5. Adam Queer, the Hero from the Planet Rann

A’dham was an unparralled adventurer on the planet Rann. Master of the warrior-poet arts of their people, he bestrode the world like a collosus. The monsters of the Outer Dark fell beneath his blade. Cities rejoiced in his passing. The snare-beast haunted towers of mystery were his to plunder. Many men flocked beneath his banner, and his blankets.

In time, A’dham’s prowess, and his hubris, grew so great that he rose to challenge the Synn – the Seven Unknown Gods of Rann.

He won.

Broken and defeated, the Gods passed to him the Eyespider, the Bow of Perfect Aim, the Myrra Crown and the Zeta Blade – the everlasting energy sword that could foretell danger and cut anything.

But the blade carried with it a curse. Or a blessing.

Linked with Rann’s cousin-planet from the far side of the universe – Earth – the Zeta Blade teleported A’dham to that brave, new world to conquer.

Where instead, he was conquered himself. A’dham fell in love. With a quiet, gentle man, with the eyes of an angel and the hands (and career) of an artist. His name was Terry Berg. Soon, A’dham (or Adam as Earthlings insisted on pronouncing his name) dreaded not when the Zeta Blade would draw him to Earth, but when it would send him back to Rann.

One fateful trip though, came too late. Adam returned too late to save Terry, set upon by bigots in the home they shared, left to die amongst the shattered ruins of his art.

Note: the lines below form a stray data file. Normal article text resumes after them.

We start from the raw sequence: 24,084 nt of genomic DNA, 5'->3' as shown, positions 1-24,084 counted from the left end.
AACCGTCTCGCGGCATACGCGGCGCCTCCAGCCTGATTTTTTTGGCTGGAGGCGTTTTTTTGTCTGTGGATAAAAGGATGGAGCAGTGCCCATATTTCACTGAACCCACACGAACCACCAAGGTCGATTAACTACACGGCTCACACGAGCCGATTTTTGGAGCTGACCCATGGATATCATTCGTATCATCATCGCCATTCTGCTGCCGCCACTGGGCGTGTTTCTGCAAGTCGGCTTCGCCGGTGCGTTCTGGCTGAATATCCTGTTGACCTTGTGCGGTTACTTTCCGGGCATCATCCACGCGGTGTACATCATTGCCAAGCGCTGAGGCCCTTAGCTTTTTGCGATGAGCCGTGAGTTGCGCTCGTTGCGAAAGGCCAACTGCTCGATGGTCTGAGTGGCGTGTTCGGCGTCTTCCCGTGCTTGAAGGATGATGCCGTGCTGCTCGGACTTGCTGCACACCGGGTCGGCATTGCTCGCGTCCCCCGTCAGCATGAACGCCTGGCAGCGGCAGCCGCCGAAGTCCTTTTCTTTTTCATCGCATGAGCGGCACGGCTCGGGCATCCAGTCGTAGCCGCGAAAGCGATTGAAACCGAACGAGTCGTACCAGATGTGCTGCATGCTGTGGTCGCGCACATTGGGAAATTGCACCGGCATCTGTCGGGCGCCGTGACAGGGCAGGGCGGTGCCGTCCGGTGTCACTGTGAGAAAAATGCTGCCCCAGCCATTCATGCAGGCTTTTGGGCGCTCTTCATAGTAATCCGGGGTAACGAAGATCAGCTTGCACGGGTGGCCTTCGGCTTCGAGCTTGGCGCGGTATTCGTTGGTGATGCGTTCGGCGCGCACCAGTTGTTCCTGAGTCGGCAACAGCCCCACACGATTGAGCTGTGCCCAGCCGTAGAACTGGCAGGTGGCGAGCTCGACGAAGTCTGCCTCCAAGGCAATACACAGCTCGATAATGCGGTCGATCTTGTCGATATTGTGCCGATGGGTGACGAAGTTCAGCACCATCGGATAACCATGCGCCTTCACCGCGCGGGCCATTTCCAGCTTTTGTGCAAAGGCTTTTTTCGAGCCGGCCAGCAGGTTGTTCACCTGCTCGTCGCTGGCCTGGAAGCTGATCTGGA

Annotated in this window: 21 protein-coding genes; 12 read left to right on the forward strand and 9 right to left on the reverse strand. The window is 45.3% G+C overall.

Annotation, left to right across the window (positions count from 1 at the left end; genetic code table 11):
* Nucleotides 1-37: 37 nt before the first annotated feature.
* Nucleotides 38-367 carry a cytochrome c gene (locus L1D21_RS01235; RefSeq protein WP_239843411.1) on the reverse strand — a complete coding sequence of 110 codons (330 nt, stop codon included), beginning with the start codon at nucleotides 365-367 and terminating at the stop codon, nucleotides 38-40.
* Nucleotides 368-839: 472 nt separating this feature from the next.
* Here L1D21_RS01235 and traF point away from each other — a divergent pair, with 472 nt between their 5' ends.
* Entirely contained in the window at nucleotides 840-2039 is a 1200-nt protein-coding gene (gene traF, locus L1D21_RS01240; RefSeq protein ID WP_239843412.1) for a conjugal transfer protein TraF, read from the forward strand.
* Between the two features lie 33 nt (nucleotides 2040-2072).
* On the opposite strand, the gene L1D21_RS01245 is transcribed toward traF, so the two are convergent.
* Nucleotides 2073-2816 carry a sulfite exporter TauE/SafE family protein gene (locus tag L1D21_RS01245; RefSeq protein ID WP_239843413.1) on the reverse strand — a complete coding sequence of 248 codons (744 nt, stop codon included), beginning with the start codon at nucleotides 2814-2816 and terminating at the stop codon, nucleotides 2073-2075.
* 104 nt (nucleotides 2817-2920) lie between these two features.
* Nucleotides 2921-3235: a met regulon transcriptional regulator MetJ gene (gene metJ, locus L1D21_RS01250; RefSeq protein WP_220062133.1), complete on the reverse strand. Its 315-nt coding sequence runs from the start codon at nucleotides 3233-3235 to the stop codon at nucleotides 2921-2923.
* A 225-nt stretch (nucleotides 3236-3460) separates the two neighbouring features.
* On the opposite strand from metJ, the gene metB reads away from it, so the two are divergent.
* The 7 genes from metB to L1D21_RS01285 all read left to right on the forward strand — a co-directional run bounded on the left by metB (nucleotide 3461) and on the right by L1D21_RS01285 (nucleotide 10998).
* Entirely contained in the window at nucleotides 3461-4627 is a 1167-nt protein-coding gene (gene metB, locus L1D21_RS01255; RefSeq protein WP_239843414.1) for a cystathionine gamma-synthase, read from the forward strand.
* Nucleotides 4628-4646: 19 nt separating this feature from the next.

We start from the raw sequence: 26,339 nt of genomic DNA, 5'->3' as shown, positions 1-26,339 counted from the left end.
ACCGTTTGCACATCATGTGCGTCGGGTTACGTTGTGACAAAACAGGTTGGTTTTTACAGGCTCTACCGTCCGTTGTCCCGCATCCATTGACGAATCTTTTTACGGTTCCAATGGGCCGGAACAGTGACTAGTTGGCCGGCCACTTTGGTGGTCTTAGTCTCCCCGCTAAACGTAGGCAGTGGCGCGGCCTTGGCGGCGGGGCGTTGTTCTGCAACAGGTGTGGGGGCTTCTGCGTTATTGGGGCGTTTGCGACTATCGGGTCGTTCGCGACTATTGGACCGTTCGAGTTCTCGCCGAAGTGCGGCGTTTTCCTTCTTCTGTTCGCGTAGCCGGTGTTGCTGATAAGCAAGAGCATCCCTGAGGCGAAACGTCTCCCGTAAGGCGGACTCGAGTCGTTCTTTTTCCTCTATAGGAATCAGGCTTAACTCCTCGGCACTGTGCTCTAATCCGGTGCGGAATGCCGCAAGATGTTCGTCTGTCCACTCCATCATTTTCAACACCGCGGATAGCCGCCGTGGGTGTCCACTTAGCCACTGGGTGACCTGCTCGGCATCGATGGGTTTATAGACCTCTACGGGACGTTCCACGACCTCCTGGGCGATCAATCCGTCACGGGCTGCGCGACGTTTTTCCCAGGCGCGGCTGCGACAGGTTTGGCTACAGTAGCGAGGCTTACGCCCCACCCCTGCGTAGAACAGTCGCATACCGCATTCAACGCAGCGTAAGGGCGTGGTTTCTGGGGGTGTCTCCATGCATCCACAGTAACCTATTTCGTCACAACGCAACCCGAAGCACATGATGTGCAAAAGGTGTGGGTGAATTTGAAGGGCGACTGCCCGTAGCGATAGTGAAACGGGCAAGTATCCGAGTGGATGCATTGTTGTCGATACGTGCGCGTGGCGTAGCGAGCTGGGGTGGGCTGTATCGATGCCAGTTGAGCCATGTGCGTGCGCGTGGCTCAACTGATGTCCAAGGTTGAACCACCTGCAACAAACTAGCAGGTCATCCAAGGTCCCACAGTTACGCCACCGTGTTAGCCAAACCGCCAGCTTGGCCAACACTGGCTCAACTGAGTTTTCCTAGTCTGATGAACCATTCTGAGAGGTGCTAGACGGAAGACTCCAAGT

Red-eyed and red-handed, Adam swore vengance. Donning his jetpack and taking up the Zeta Blade, Adam took to the nights of the city – turning the hunters to the hunted – the haters to his prey.

Even after he had found and finished those who had killed Terry, Adam was unsatisfied. He knew then that he need to not only help those not free to love as they chose to love, but any and all who might fall victim to the callous night. He became a grim protector of the streets of San Fransisco. This was 1972.

Knowing that it was not enough to punish the guilty, Adam knew he had to change the innocent. He took the suffix ‘queer’ with which the papers had labelled him and turned it into a name. He began to speak out, to fight back, to educate.

In time, he was joined in his quest by a man all the way from New York City – Danny Brickwell, who called himself “Stonewall”.

A grim figure of terror to the San Francisco underground, an epic figure in the battle for LGBT rights, Adam Queer also serves as the Justice Experience’s tracker, vigilante and detective.

6. Funky Flashman (aka Krakkl of Kwyzz)

This one’s the new one from the BeeGees, goin’ out to all you groovy babies in Radioland…